COVID-19: how to prep your business position and survive isolation at home

There’s no question we need to think about how we do business as the COVID-19 pandemic unfolds.

Having learned a thing or two about running a business while laid up with a broken ankle last year, here are my tips to communicating the measures you are taking to provide continuity of service, and surviving if you find yourself in a self-imposed or forced exile.

Get on the front foot – publish a business position statement

Unlike an ankle break, we know COVID-19 could disrupt business in some way at any time. If you haven’t already, now is the time to work out how you’re going to do business for the next few months and what measures you might put in place.

  • Will you still have face to face meetings?
  • Are you switching to virtual meetings as standard?
  • Have you placed hand sanitiser throughout your office?
  • Will you encourage your people to work from home?
  • Are you cleaning public spaces more often or using gloves for tasks like cash-handling if you’re in retail?

You know what’s best for your business but look around for inspiration too. Once you’ve worked out your plan – even if it is ‘business as usual’ – write a short, simple statement and publish it on your website and social media channels. It should acknowledge the risk, communicate that you’re open for business and show you’re a responsible corporate citizen. Unless you’re in a high-risk industry, less is more. You can read ours on the contact page.

Tell your clients or customers direct by phone or email if your measures are likely to have a big impact on their experience of doing business with you. Do this before you publish your statement publicly. You may need to give them more detail.

Once you’ve published your positioning statement, keep an eye on information from health authorities. Revise your measures and update your statement if necessary as new information comes to hand. Take care to sound calm and measured.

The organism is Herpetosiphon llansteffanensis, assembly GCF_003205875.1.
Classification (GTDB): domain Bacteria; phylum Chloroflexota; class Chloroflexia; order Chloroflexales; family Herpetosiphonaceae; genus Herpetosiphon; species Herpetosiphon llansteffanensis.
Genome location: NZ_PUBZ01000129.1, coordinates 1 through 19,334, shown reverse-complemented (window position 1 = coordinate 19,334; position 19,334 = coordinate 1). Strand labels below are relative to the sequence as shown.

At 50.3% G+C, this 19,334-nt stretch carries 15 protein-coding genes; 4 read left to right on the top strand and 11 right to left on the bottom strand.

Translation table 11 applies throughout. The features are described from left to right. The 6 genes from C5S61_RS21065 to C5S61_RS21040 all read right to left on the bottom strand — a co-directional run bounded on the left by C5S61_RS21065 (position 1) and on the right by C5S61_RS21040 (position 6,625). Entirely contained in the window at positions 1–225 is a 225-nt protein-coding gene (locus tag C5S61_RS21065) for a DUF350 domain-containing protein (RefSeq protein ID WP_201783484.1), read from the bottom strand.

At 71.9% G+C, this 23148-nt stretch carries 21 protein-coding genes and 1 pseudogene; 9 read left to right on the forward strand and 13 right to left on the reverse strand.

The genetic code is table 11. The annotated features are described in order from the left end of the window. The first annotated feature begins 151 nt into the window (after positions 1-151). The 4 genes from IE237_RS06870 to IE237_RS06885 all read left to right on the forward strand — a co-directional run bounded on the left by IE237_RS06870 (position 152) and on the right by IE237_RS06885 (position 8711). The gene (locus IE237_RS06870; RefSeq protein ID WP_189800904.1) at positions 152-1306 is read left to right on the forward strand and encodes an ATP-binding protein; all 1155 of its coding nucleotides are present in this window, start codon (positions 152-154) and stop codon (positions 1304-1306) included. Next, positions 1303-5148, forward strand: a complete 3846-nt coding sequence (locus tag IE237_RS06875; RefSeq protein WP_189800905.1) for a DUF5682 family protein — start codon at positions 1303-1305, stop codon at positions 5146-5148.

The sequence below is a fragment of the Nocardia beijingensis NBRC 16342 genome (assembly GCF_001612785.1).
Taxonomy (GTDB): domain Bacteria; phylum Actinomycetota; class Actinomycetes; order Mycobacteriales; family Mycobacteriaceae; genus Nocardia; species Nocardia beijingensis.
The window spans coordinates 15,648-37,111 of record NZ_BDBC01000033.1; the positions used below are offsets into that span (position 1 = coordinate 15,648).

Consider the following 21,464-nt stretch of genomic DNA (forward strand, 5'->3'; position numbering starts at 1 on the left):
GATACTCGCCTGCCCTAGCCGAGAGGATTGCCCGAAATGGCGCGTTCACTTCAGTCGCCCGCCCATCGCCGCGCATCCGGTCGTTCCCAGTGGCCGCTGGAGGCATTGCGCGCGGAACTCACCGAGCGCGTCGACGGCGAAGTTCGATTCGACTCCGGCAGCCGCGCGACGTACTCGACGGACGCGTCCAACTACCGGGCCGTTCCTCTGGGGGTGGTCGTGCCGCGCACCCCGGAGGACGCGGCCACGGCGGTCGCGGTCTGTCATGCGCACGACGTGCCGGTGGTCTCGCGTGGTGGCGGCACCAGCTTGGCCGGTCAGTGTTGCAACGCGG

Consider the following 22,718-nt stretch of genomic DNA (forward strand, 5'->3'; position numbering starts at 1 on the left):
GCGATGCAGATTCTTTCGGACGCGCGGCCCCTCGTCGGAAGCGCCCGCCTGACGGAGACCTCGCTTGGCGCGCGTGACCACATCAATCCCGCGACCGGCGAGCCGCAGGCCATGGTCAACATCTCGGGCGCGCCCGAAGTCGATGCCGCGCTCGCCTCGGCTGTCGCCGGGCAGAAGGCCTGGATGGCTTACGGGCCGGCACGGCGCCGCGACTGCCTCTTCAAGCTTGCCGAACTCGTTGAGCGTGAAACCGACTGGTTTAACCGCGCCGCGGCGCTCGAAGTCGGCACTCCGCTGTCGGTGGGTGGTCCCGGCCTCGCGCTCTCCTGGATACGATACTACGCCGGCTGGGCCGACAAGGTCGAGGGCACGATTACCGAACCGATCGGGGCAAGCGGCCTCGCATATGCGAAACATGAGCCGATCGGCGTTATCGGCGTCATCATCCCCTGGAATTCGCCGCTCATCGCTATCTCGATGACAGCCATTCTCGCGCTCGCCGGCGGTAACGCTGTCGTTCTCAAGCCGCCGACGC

10 tips to surviving isolation at home

The current advice from health authorities is to isolate ourselves at home if we have been in contact with someone who has tested positive for COVID-19, test positive ourselves or show symptoms.

Any forced confinement has the potential to drive us stir-crazy, particularly if we’re feeling reasonable well or have no symptoms ourselves. Here are my ten tips based on things that helped me survive eight weeks working from my recliner with a broken ankle.

  1. Tell people your situation. Explain you’ll be camping at home for a while and share any relevant information. This might be that you’re still be working or to ask family and friends not to drop in until you tell them otherwise. They’ll appreciate your consideration.
  2. Play background music. Music helped me feel connected to the world. I took up an Apple music subscription but Spotify or streaming an online radio station are options too. Commercial radio stations work if you don’t mind the ads. I chose music for different activities: instrumental for editing and writing, songs I could sing along to for everything else.